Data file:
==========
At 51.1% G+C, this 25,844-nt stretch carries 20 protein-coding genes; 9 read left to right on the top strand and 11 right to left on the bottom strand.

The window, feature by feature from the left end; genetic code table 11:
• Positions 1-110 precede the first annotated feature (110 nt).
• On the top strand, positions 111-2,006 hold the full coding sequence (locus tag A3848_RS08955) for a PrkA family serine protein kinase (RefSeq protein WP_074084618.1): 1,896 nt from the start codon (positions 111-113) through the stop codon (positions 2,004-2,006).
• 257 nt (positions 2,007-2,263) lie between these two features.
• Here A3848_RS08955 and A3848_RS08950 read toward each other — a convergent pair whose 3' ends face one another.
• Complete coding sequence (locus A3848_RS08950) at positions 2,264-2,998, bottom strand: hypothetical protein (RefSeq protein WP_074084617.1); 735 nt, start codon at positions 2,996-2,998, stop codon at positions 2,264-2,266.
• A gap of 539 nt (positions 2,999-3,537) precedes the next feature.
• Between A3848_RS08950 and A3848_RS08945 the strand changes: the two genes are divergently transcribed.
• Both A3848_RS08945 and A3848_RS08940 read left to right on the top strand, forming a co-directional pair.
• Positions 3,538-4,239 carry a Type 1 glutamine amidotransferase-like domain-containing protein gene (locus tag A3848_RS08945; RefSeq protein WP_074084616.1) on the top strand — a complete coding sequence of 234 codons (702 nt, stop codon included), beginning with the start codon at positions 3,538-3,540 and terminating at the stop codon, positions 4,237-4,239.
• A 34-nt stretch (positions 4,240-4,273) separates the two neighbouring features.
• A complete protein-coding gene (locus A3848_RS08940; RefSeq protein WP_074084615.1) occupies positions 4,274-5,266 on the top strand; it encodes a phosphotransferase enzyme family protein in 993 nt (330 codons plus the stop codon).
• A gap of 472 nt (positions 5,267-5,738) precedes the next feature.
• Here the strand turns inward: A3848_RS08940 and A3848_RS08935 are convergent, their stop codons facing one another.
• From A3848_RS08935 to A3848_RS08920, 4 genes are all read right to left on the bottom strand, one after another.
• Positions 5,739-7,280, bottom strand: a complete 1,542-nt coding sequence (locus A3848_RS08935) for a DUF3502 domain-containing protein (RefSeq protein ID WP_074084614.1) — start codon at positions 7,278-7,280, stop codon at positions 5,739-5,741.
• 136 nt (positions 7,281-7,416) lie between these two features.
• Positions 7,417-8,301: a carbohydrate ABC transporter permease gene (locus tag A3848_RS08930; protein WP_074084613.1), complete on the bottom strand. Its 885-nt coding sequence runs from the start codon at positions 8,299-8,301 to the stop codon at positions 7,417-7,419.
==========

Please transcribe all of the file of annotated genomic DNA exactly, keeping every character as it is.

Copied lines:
At 51.1% G+C, this 25,844-nt stretch carries 20 protein-coding genes; 9 read left to right on the top strand and 11 right to left on the bottom strand.

The window, feature by feature from the left end; genetic code table 11:
• Positions 1-110 precede the first annotated feature (110 nt).
• On the top strand, positions 111-2,006 hold the full coding sequence (locus tag A3848_RS08955) for a PrkA family serine protein kinase (RefSeq protein WP_074084618.1): 1,896 nt from the start codon (positions 111-113) through the stop codon (positions 2,004-2,006).
• 257 nt (positions 2,007-2,263) lie between these two features.
• Here A3848_RS08955 and A3848_RS08950 read toward each other — a convergent pair whose 3' ends face one another.
• Complete coding sequence (locus A3848_RS08950) at positions 2,264-2,998, bottom strand: hypothetical protein (RefSeq protein WP_074084617.1); 735 nt, start codon at positions 2,996-2,998, stop codon at positions 2,264-2,266.
• A gap of 539 nt (positions 2,999-3,537) precedes the next feature.
• Between A3848_RS08950 and A3848_RS08945 the strand changes: the two genes are divergently transcribed.
• Both A3848_RS08945 and A3848_RS08940 read left to right on the top strand, forming a co-directional pair.
• Positions 3,538-4,239 carry a Type 1 glutamine amidotransferase-like domain-containing protein gene (locus tag A3848_RS08945; RefSeq protein WP_074084616.1) on the top strand — a complete coding sequence of 234 codons (702 nt, stop codon included), beginning with the start codon at positions 3,538-3,540 and terminating at the stop codon, positions 4,237-4,239.
• A 34-nt stretch (positions 4,240-4,273) separates the two neighbouring features.
• A complete protein-coding gene (locus A3848_RS08940; RefSeq protein WP_074084615.1) occupies positions 4,274-5,266 on the top strand; it encodes a phosphotransferase enzyme family protein in 993 nt (330 codons plus the stop codon).
• A gap of 472 nt (positions 5,267-5,738) precedes the next feature.
• Here the strand turns inward: A3848_RS08940 and A3848_RS08935 are convergent, their stop codons facing one another.
• From A3848_RS08935 to A3848_RS08920, 4 genes are all read right to left on the bottom strand, one after another.
• Positions 5,739-7,280, bottom strand: a complete 1,542-nt coding sequence (locus A3848_RS08935) for a DUF3502 domain-containing protein (RefSeq protein ID WP_074084614.1) — start codon at positions 7,278-7,280, stop codon at positions 5,739-5,741.
• 136 nt (positions 7,281-7,416) lie between these two features.
• Positions 7,417-8,301: a carbohydrate ABC transporter permease gene (locus tag A3848_RS08930; protein WP_074084613.1), complete on the bottom strand. Its 885-nt coding sequence runs from the start codon at positions 8,299-8,301 to the stop codon at positions 7,417-7,419.